The XML files that the terminal server sends to the firewall can contain multiple message types and the messages do not need to be in any particular order within the file. However, upon receiving an XML file that contains multiple message types, the firewall will process them in the following order: multiusersystem requests first, followed by logins, then logouts.
The following workflow provides an example of how to use the PAN-OS XML API to send user mappings from a non-Windows terminal server to the firewall.
  1. Generate the API key that will be used to authenticate the API communication between the firewall and the terminal server. To generate the key you must provide login credentials for an administrative account; the API is available to all administrators (including role-based administrators with XML API privileges enabled).
    Any special characters in the password must be URL/ percent-encoded.
    From a browser, log in to the firewall. Then, to generate the API key for the firewall, open a new browser window and enter the following URL:
    https://<Firewall-IPaddress>/api/?type=keygen&user=<username>&password=<password>
    Where <Firewall-IPaddress> is the IP address or FQDN of the firewall and <username> and <password> are the credentials for the administrative user account on the firewall. For example:
    https://10.1.2.5/api/?type=keygen&user=admin&password=admin
    The firewall responds with a message containing the key, for example:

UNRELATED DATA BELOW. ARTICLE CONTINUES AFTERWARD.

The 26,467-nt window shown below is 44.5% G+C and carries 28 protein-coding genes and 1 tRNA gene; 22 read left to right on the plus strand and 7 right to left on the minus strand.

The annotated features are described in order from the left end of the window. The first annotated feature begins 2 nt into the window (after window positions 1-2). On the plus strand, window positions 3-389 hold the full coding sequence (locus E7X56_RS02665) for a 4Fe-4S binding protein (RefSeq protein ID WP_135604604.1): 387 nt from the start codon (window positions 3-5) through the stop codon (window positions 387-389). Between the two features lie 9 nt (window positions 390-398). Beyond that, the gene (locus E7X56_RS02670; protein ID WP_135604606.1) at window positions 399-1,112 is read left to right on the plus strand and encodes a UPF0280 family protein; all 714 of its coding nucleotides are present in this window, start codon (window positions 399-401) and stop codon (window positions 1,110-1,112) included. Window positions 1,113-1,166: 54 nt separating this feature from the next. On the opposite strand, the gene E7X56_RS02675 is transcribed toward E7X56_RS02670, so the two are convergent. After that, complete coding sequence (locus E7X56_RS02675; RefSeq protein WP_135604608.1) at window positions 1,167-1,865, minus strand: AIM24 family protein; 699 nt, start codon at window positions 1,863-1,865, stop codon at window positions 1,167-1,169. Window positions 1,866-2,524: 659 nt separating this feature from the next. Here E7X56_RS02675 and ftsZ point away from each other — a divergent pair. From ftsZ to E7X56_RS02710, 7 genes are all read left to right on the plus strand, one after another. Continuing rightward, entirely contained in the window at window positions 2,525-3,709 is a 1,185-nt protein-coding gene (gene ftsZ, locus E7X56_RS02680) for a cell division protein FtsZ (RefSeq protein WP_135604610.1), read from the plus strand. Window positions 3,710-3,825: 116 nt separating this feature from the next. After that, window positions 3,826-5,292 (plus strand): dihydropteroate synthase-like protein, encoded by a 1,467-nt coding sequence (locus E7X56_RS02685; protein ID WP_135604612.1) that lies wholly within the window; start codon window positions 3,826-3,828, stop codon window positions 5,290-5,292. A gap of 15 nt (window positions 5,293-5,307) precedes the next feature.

<response status="success"> 
       <result> 
          <key>k7J335J6hI7nBxIqyfa62sZugWx7ot%2BgzEA9UOnlZRg=</key> 
       </result> 
    </response> 
  2. (Optional) Generate a setup message that the terminal server will send to specify the port range and block size of ports per user that your terminal services agent uses.
    If the terminal services agent does not send a setup message, the firewall will automatically create a Terminal Services agent configuration using the following default settings upon receipt of the first login message:
    • Default port range: 1025 to 65534
    • Per user block size: 200
    • Maximum number of multi-user systems: 1,000
    The following shows a sample setup message:
    <uid-message> 
    		<payload> 
    <multiusersystem> 
    <entry ip="10.1.1.23" startport="20000"          endport="39999" blocksize="100/"> 
    </multiusersystem> 
    </payload> 
    <type>update</type> 
    <version>1.0</version> 
    </uid-message> 
    where entry ip specifies the IP address assigned to terminal server users, startport and endport specify the port range to use when assigning ports to individual users, and blocksize specifies the number of ports to assign to each user. The maximum blocksize is 4000 and each multi-user system can allocate a maximum of 1000 blocks.
    If you define a custom blocksize and or port range, keep in mind that you must configure the values such that every port in the range gets allocated and that there are no gaps or unused ports. For example, if you set the port range to 1000–1499, you could set the block size to 100, but not to 200. This is because if you set it to 200, there would be unused ports at the end of the range.